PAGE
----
Recommended Readings

Frank Pasquale (2017), Duped by the Automated Public Sphere Opens in a new window
Lee Rainer and Janna Anderson [Pew Research Center] (2017), Code-Dependent: Pros and Cons of the Algorithm Age Opens in a new window
Bernard Stiegler (2012), Die Aufklärung in the Age of Philosophical Engineering (opens in a new window)
Bernard Stiegler (2015), Escaping the Anthropocene Opens in a new window
Bernard Stiegler (2015), On Automatic Society Opens in a new window
Sonia Sodha [The Guardian] (2017), Is Finland’s basic universal income a solution to automation, fewer jobs and lower wages? Opens in a new window

Related Readings

Bruce Braun (2014), A New Urban Dispositif? Governing Life in an Age of Climate Change Opens in a new window
Nick Dyer-Witheford (2013), Contemporary Schools of Thought and the Problem of Labour Algorithms (opens in a new window)
Victor Galaz (2015), A Manifesto for Algorithms in the Environment Opens in a new window
Victor Galaz et al. (2017), The Biosphere Code Opens in a new window
Orit Halpern (2015), Cloudy Architectures Opens in a new window
Erich Hörl (2014), Prostheses of Desire: On Bernard Stiegler’s New Critique of Projection Opens in a new window
Yuk Hui (2015), Algorithmic Catastrophe: The Revenge of Contingency (opens in a new window)
International Labour Organisation (2016), ASEAN in Transformation Opens in a new window
Lilly Irani (2015), The Cultural Work of Microwork Opens in a new window
MIT Technology Review (2012), The Future of Work Opens in a new window
Cathy O’Neill (2016), How Algorithms Rule Our Working Lives Opens in a new window
Elaine Ou (2017), Working for an Algorithm Might Be an Improvement (opens in a new window)
The Guardian (2016), Robot Factories Could Threaten Jobs of Millions of Garment Workers Opens in a new window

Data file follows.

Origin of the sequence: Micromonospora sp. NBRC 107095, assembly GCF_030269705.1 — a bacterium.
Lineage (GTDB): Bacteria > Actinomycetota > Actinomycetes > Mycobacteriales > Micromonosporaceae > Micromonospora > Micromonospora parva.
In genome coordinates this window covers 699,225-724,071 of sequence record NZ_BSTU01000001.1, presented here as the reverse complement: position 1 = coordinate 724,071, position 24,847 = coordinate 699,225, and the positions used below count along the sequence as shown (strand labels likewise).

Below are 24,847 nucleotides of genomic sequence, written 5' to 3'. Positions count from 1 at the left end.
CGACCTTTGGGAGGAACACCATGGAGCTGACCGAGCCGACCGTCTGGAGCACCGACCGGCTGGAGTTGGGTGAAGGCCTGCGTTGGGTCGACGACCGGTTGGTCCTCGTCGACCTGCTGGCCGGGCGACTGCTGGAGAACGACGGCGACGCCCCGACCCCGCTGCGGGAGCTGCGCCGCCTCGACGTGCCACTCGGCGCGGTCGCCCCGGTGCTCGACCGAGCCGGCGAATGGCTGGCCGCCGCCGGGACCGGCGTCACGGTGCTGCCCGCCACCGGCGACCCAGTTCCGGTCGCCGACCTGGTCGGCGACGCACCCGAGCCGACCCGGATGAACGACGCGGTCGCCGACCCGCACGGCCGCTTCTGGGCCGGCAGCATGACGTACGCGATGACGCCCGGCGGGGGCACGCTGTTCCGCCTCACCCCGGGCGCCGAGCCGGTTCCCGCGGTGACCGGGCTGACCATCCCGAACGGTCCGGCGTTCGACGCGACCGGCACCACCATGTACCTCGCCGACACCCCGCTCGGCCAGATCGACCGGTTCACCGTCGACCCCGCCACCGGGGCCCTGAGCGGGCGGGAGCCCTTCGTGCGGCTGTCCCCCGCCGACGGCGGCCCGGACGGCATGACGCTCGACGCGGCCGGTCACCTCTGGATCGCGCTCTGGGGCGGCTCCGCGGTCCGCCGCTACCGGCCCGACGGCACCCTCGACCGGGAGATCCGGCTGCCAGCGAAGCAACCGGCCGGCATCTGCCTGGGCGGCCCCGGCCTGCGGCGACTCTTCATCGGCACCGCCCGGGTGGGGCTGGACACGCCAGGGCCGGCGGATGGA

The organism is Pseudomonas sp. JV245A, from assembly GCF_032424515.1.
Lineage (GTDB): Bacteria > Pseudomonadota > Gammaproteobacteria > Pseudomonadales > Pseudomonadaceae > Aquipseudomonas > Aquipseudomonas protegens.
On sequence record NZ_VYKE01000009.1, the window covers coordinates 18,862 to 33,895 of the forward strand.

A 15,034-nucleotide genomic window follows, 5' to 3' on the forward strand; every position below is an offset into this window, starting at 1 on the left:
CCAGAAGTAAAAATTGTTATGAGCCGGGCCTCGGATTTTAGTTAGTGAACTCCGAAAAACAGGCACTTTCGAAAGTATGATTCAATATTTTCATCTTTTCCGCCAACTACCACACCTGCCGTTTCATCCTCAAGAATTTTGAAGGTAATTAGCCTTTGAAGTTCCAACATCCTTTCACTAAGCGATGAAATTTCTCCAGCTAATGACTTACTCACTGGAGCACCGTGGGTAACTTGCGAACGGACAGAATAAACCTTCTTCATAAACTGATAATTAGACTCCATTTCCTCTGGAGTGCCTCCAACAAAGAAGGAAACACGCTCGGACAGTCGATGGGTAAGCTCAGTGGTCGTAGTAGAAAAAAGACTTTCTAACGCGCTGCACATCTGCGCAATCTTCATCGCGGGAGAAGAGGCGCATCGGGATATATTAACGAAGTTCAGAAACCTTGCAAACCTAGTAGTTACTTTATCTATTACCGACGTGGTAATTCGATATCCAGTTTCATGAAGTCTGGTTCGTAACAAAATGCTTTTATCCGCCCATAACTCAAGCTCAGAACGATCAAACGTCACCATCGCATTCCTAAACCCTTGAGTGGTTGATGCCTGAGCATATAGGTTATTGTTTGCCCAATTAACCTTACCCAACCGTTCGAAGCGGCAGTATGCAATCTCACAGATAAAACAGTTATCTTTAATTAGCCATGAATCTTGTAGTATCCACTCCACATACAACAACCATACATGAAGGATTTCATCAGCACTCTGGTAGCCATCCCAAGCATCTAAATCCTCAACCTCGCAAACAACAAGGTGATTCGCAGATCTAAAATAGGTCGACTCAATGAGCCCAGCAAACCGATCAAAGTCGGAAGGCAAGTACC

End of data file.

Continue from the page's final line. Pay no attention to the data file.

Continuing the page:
Tommaso Venturini, Pablo Jensen, Bruno Latour (2015), Fill in the Gap. A New Alliance for Social and Natural Sciences Opens in a new window


  • 10:00 –10:10: Liam Magee, Ned Rossiter: Welcome and Introduction
  • 10:10–11:10: Daniel Ross
  • 11:10–11:30: Q&A
  • 11:30–11:45: Coffee
  • 11:45–1:00: Armin Beverungen, Ned Rossiter
  • 1:00–2:00: Lunch
  • 2:00–3:15: Gay Hawkins, Nicholas Carah
  • 3:15–4:15: Panel discussion responding to automation: Dan / Gay / Nicholas / Armin / Nicole – Liam & Ned to chair
  • 4:15–4:30: Closing thoughts, future actions

65% of future jobs, which doesn’t exist, 70% of jobs automated, just not yet

Twiki the robot from Buck Rogers

The future of work is the work of imagination. We are, repeatedly, and have been for a while, bombarded with (pseudo-)facts about what the future of work will bring. These are, of course, part of well-known, long-standing, narratives about ‘innovation’, ‘growth’, technological advance and, of course, ‘automation’.

Martin shared a good post by , on his site Long View on Education, about some persistent kinds of story around the nature of work our schools are preparing children for, or not. Here’s  an abridged, and selective, version of the story…

“The top 10 in demand jobs in 2010 did not exist in 2004. We are currently preparing students for jobs that don’t exist yet, using technologies that haven’t been invented, in order to solve problems we don’t even know are problems yet.”

Shift Happens videos (2007).

People repeat the claim again and again, but in slightly different forms. Sometimes they remove the dates and change the numbers; 65% is now in fashion. Respected academics who study education, such as Linda Darling-Hammond (1:30), have picked up and continue to repeat a mutated form of the factoid, as has the World Economic Forum and the OECD.


“By one popular estimate 65% of children entering primary schools  today will ultimately work in new job types and  functions that currently don’t yet exist. Technological  trends such as the Fourth Industrial Revolution will  create many new cross-functional roles for which  employees will need both technical and social and analytical skills. Most existing education systems at all levels provide highly siloed training and continue a  number of 20th century practices that are hindering  progress on today’s talent and labour market issues.  …  Businesses should work closely with governments,  education providers and others to imagine what a true 21st century curriculum might look like.”

The WeF Future of Jobs report


Cathy Davidson (May 2017) explains up how she came to the factoid: